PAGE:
Trust yourself to make color changes. Find something that makes you feel good when you look at it — a rug, a fabric, even a scarf — and use its colors to create a liveable palette. The only “wrong” color is one you don’t like.

In feng shui, colors can be used purposefully. Green represents growth, particularly new growth. Black or dark blue represent water and are to do with career, or our “journey” or “flow” through life. Cobalt or royal blues are for prosperity. Yellow, right in the middle of the color spectrum, is symbolic of gathering, so it’s good for social spaces. It also enables intellectual thought — Socrates and Confucious were said to favor yellow. Red represents passion and vitality, and stimulates activity. Blended colors like pink, peach, clay and earthy tones are associated with relationships. (A feng shui consultation begins with an interview that helps identify where a client may feel “stuck,” and colors can be used to help mitigate and resolve whatever is affecting their energy negatively.)

• When arranging a room, remember that beds and major pieces of furniture should face the door or entrance. If that’s not possible, place mirrors so the entrance can be seen. We may not think it affects us, but there’s a subliminal lack of security when we have our backs to a door.

• Balance straight lines with rounded, curved pieces where possible. Avoid using sharp-cornered pieces of furniture in passages or aimed toward the front entrance.

• It’s important to create a welcoming ambience. Living objects — healthy plants, well cared-for fish or birds, cats or dogs — all add energy. Sound and movement from fountains or chimes, or music, all elevate our sense of good humor.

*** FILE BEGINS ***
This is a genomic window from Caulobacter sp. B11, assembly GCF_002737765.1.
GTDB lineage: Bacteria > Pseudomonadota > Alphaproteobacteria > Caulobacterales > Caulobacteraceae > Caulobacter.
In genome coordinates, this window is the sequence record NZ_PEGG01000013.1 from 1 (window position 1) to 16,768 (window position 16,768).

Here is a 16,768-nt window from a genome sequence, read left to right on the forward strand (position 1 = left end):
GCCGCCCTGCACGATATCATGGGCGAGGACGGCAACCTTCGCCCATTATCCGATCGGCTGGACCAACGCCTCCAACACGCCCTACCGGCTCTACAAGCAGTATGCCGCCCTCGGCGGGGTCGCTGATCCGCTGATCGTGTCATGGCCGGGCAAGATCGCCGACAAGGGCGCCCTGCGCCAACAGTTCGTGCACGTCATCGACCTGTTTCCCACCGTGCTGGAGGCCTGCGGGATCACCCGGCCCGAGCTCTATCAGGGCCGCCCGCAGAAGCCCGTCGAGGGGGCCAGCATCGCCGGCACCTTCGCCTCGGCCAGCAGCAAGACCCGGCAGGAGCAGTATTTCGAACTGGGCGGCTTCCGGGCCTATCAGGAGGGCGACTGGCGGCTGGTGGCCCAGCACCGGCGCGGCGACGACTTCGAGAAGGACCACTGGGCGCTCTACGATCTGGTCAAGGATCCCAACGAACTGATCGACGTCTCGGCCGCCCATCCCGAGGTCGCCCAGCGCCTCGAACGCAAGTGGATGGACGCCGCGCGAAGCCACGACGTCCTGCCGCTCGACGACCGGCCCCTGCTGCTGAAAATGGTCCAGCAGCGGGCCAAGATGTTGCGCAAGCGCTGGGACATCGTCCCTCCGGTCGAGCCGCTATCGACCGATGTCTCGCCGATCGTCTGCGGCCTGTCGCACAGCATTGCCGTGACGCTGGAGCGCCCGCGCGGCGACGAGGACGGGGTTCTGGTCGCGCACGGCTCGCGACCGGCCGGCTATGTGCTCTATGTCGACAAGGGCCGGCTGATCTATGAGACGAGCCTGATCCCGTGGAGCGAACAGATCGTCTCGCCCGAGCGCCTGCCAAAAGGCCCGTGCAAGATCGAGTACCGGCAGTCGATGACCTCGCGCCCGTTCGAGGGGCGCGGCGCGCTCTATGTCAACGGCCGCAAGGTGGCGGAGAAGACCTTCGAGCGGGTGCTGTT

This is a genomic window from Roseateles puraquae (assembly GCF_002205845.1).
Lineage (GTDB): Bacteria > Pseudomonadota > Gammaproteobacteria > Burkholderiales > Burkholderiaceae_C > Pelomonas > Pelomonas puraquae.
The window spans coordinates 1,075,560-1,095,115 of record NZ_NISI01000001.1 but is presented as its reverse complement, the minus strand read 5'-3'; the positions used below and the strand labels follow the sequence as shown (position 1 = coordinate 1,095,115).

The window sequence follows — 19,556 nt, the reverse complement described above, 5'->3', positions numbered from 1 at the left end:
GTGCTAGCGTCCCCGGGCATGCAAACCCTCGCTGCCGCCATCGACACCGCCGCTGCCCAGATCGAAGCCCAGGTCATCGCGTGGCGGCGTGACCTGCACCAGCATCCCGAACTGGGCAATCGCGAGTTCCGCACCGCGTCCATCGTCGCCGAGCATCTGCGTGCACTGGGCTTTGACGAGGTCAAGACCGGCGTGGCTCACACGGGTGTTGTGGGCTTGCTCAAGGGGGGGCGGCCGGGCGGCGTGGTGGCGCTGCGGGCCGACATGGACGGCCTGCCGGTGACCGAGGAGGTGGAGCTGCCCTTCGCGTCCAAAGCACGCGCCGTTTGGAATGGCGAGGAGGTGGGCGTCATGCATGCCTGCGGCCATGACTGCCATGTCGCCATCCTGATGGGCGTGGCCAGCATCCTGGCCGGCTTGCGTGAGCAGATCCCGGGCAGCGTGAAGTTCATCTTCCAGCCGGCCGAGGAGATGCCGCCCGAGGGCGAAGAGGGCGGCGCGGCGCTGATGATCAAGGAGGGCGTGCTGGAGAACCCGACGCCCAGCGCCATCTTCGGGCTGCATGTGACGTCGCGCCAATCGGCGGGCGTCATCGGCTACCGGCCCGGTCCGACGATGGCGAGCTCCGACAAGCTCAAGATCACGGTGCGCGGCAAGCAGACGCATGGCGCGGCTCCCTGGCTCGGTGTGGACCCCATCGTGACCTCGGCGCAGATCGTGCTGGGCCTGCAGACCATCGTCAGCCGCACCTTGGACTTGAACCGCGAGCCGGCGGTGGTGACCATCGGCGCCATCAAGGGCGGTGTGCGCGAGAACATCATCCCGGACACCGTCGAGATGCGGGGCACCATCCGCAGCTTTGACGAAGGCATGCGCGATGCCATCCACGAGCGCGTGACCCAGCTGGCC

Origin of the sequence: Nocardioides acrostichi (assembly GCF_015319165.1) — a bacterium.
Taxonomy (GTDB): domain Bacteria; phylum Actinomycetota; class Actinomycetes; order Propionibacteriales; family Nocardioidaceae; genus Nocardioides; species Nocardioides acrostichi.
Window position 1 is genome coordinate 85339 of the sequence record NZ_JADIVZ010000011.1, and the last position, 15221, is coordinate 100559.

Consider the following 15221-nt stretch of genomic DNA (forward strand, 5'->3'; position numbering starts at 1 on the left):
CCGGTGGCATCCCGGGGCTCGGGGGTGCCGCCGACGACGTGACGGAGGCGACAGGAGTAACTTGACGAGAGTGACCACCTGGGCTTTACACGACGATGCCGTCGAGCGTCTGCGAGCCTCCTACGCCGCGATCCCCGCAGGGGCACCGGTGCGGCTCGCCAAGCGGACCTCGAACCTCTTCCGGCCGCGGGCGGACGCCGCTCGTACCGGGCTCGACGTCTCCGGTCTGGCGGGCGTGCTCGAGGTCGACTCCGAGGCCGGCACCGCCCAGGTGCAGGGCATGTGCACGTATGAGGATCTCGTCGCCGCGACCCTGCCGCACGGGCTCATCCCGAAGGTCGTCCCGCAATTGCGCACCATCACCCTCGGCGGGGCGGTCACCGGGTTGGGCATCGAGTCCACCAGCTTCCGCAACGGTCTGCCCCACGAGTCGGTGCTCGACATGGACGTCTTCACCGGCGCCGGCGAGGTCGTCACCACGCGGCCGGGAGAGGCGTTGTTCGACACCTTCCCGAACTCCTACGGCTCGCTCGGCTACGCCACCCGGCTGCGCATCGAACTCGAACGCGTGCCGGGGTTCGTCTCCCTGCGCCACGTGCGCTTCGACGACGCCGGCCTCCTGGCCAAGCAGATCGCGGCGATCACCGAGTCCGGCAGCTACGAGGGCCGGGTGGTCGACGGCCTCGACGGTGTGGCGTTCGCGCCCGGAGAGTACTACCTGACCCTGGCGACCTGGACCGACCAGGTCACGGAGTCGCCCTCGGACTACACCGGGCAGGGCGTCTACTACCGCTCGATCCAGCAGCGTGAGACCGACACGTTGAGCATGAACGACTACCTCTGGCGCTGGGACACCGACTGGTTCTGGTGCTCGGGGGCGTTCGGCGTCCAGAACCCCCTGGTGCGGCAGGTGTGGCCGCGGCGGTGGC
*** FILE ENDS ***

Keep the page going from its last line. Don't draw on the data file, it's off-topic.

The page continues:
• Repair or replace the small, everyday malfunctioning objects that are an annoyance at best and an impediment to productivity at worst — stuck doors or drawers, squeaking chairs, window shades that don’t raise or lower properly. We stop noticing how much these minor irritations deplete our vitality.

• I can’t emphasize this enough: Reduce clutter! It’s very draining, and contributes to feeling tired, irritable, and unable to focus. If a space is severely cluttered, often it’s a sign of something psychological or emotional and most people can’t change that without help. But we’ve all had that good feeling you get when you clean out the junk drawer, or a closet. The aim isn’t sterile perfection or to impress your neighbors with how neat you are. It’s just about living well, something you do for yourself.

Energy, vitality, tranquility and peace are all ingredients of harmony. It’s balance. And that’s what feng shui brings. ●

Barbara DeStefano uses the principles of feng shui to design residences and gardens, as well as health-care treatment centers, physicians’ offices, and dental practices (“Boy, do you need feng shui there!”). She also offers consultations, and staging for houses that are for sale. Based in Port Ewen, Ulster County, she can be reached at 845-339-4601 or